I shook a cigarette out of my pack, and Frank, always the gentleman, offered me his Zippo. He wore slouchy jeans, a ripped flannel shirt, and mismatched socks. His girlfriend, Maureen, usually presided over his outfits, but she’d left for her housekeeping job at dawn. He sported a week’s worth of blonde-gray stubble, the sprouts of a goatee.

“Trying for that old Saint Nick look?” I joked, and he looked confused till I pulled at my chin in a growing-a-beard gesture.

“More like Brad Pitt in Tibet,” my co-worker Deb said, to which Frank said, “Brad fucking Pitt! Good one Deb,” laughing so hard I could see the fillings in his molars. 

Kathy, our matronly house socialite, had joined us in the smoking room, drugstore reading glasses perched on her nose, hair askew, wearing her fuzzy pink bathrobe. A few days earlier, she’d been game, but now when I asked her if she would join us to get the tree, she said, “Oh, the weather is a bit nasty, don’t you think? If you don’t mind, I’d much prefer to stay here.”

“Okay, well maybe you’ll be around later to help decorate?” I asked hopefully, and she nodded.

I’d pitched an impromptu tree-trimming party: Like, I’d bake a batch of brownies, Kathy could invite her friends over (former residents who often stopped by to chat, smoke, and drink coffee) for some “community building.” We’d fetch the decorations from the basement, find the menorah too, spray fake snow on the windows, string microwave popcorn, chain smoke around the table to It’s a Wonderful Life, and they’d wash the ol’ evening meds down with hot chocolate spiked with peppermint extract (non-alcoholic, of course).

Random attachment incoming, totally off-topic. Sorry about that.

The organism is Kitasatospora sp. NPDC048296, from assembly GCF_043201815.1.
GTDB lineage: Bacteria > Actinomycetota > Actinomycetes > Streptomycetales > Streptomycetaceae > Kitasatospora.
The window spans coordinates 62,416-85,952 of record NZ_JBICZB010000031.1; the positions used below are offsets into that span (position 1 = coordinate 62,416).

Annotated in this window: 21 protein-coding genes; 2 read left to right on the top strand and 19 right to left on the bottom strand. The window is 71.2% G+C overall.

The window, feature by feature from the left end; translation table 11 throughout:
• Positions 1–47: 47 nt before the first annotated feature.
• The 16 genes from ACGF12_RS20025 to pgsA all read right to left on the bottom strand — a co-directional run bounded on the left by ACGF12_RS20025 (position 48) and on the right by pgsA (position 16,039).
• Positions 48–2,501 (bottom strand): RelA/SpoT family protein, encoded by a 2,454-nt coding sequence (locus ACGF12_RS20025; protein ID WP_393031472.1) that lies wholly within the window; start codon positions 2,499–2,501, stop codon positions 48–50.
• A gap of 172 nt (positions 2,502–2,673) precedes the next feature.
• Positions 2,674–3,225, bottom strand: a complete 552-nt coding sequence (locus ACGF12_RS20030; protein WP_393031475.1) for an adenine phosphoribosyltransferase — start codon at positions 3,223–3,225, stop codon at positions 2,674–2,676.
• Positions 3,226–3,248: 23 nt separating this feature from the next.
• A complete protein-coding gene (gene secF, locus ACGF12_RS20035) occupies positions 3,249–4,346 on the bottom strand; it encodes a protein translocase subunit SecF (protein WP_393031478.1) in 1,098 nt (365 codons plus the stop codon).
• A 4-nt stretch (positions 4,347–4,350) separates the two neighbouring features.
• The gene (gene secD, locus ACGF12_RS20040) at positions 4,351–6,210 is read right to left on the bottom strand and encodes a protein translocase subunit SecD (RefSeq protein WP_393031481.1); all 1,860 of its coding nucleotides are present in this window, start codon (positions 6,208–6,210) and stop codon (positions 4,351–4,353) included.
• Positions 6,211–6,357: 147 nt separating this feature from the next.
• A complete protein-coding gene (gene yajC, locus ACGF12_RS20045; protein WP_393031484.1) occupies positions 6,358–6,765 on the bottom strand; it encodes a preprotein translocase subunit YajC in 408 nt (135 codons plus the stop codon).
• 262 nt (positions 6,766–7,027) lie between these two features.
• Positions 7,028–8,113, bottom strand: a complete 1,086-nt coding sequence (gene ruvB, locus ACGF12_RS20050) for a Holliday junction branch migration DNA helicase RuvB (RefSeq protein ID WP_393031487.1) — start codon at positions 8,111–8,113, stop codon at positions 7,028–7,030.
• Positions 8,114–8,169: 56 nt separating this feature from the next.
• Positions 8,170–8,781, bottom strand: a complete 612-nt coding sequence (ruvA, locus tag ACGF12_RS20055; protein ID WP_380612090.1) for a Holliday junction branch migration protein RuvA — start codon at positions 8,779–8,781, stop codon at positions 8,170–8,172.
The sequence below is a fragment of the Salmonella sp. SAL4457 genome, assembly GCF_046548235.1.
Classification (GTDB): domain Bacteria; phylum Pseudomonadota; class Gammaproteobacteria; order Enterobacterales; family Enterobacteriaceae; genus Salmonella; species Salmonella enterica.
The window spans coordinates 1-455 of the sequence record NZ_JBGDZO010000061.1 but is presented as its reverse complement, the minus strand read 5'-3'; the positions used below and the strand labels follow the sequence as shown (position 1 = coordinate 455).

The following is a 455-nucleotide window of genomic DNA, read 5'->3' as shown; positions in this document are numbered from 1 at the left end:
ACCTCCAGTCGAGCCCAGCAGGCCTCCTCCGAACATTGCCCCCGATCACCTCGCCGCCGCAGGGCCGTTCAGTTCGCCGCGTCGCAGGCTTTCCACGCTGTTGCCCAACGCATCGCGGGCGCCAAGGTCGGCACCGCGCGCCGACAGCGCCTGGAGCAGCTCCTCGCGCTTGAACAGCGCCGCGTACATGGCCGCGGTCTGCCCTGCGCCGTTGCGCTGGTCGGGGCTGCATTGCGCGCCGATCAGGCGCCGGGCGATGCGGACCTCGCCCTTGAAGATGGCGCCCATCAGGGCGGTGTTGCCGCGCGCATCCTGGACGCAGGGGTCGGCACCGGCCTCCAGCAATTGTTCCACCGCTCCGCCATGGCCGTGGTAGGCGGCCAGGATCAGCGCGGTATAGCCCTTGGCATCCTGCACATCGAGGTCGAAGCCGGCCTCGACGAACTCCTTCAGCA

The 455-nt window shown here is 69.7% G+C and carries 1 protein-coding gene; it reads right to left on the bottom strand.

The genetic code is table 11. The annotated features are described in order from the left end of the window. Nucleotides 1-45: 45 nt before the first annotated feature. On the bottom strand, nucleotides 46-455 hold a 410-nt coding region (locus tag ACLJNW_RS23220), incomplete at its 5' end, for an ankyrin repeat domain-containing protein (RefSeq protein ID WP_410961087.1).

Soon, Frank, Judith and I were in the van, creeping along the salted country roads. Layers of ice had sealed the trees in snow, and they swayed like skeletons along the shoulder. Frank and I sang along to the carols on the radio; at least we were trying to catch the spirit.

I’d always loved Christmas, obsessively so as a kid: wrapping paper, cards, trimmings, nativity scene, I had an opinion, a half-pint Martha Stewart. An early January baby, winter has always intuitively felt like my time of year, a birthright of sorts—lucky me. I always coaxed my father into a yearly lighting of the fireplace. I also pretended to believe in Santa until age eleven for the benefit of my younger sister, and not-so-secretly relished re-watching all those TV specials, from Charlie Brown to Home Alone and A Christmas Story. I wanted to dream and deck and don and nip and dance and prance away the usual daily stress that shrouded our home, a vibe I did not know how to name, but felt—parents who worked too much, always worried about money; our needy grandmother upstairs; the ghost of Vietnam lurking in Dad’s bureau. I wanted that cozy close-knit good tidings feeling, the kind all the carols promised, and believed it could be achieved through the details.